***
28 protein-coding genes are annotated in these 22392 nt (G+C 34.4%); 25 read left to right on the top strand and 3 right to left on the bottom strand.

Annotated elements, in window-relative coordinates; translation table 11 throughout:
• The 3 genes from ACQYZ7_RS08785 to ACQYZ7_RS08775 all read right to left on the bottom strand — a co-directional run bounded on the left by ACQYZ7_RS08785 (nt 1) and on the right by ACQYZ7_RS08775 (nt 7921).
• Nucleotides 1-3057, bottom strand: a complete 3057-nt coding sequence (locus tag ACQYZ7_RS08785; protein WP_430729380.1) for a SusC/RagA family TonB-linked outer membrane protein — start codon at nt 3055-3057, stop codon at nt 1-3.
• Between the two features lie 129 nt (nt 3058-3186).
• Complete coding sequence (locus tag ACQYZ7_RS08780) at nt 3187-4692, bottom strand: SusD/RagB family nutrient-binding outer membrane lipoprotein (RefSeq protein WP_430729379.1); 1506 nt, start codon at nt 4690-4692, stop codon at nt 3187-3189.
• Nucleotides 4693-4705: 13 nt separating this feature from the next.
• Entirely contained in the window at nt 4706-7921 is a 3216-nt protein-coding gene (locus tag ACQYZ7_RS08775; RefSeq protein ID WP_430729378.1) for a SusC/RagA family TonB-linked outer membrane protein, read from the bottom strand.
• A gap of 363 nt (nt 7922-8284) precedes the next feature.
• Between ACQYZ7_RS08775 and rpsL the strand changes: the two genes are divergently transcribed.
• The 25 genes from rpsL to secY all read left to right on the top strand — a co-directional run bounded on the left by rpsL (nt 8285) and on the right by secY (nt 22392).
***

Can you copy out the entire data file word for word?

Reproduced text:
28 protein-coding genes are annotated in these 22392 nt (G+C 34.4%); 25 read left to right on the top strand and 3 right to left on the bottom strand.

Annotated elements, in window-relative coordinates; translation table 11 throughout:
• The 3 genes from ACQYZ7_RS08785 to ACQYZ7_RS08775 all read right to left on the bottom strand — a co-directional run bounded on the left by ACQYZ7_RS08785 (nt 1) and on the right by ACQYZ7_RS08775 (nt 7921).
• Nucleotides 1-3057, bottom strand: a complete 3057-nt coding sequence (locus tag ACQYZ7_RS08785; protein WP_430729380.1) for a SusC/RagA family TonB-linked outer membrane protein — start codon at nt 3055-3057, stop codon at nt 1-3.
• Between the two features lie 129 nt (nt 3058-3186).
• Complete coding sequence (locus tag ACQYZ7_RS08780) at nt 3187-4692, bottom strand: SusD/RagB family nutrient-binding outer membrane lipoprotein (RefSeq protein WP_430729379.1); 1506 nt, start codon at nt 4690-4692, stop codon at nt 3187-3189.
• Nucleotides 4693-4705: 13 nt separating this feature from the next.
• Entirely contained in the window at nt 4706-7921 is a 3216-nt protein-coding gene (locus tag ACQYZ7_RS08775; RefSeq protein ID WP_430729378.1) for a SusC/RagA family TonB-linked outer membrane protein, read from the bottom strand.
• A gap of 363 nt (nt 7922-8284) precedes the next feature.
• Between ACQYZ7_RS08775 and rpsL the strand changes: the two genes are divergently transcribed.
• The 25 genes from rpsL to secY all read left to right on the top strand — a co-directional run bounded on the left by rpsL (nt 8285) and on the right by secY (nt 22392).